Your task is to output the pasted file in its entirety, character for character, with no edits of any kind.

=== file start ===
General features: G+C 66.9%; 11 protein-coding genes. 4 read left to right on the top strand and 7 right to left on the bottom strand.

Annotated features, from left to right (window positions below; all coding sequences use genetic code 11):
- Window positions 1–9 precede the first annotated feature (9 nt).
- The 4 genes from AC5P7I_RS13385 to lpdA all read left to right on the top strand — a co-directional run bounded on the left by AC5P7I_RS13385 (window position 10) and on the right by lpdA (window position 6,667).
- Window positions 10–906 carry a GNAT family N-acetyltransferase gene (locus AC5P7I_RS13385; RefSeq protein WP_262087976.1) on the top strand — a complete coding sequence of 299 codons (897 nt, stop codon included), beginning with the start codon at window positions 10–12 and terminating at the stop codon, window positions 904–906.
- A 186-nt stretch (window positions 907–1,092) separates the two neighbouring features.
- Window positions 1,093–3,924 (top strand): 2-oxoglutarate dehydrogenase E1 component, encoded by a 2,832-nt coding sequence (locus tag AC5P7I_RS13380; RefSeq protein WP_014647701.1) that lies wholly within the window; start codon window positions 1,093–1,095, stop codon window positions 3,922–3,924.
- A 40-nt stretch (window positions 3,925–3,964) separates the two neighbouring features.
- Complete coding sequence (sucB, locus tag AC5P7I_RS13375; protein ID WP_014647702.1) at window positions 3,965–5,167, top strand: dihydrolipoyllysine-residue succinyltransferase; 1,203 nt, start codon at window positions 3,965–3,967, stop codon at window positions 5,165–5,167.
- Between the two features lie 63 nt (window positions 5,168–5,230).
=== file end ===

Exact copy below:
General features: G+C 66.9%; 11 protein-coding genes. 4 read left to right on the top strand and 7 right to left on the bottom strand.

Annotated features, from left to right (window positions below; all coding sequences use genetic code 11):
- Window positions 1–9 precede the first annotated feature (9 nt).
- The 4 genes from AC5P7I_RS13385 to lpdA all read left to right on the top strand — a co-directional run bounded on the left by AC5P7I_RS13385 (window position 10) and on the right by lpdA (window position 6,667).
- Window positions 10–906 carry a GNAT family N-acetyltransferase gene (locus AC5P7I_RS13385; RefSeq protein WP_262087976.1) on the top strand — a complete coding sequence of 299 codons (897 nt, stop codon included), beginning with the start codon at window positions 10–12 and terminating at the stop codon, window positions 904–906.
- A 186-nt stretch (window positions 907–1,092) separates the two neighbouring features.
- Window positions 1,093–3,924 (top strand): 2-oxoglutarate dehydrogenase E1 component, encoded by a 2,832-nt coding sequence (locus tag AC5P7I_RS13380; RefSeq protein WP_014647701.1) that lies wholly within the window; start codon window positions 1,093–1,095, stop codon window positions 3,922–3,924.
- A 40-nt stretch (window positions 3,925–3,964) separates the two neighbouring features.
- Complete coding sequence (sucB, locus tag AC5P7I_RS13375; protein ID WP_014647702.1) at window positions 3,965–5,167, top strand: dihydrolipoyllysine-residue succinyltransferase; 1,203 nt, start codon at window positions 3,965–3,967, stop codon at window positions 5,165–5,167.
- Between the two features lie 63 nt (window positions 5,168–5,230).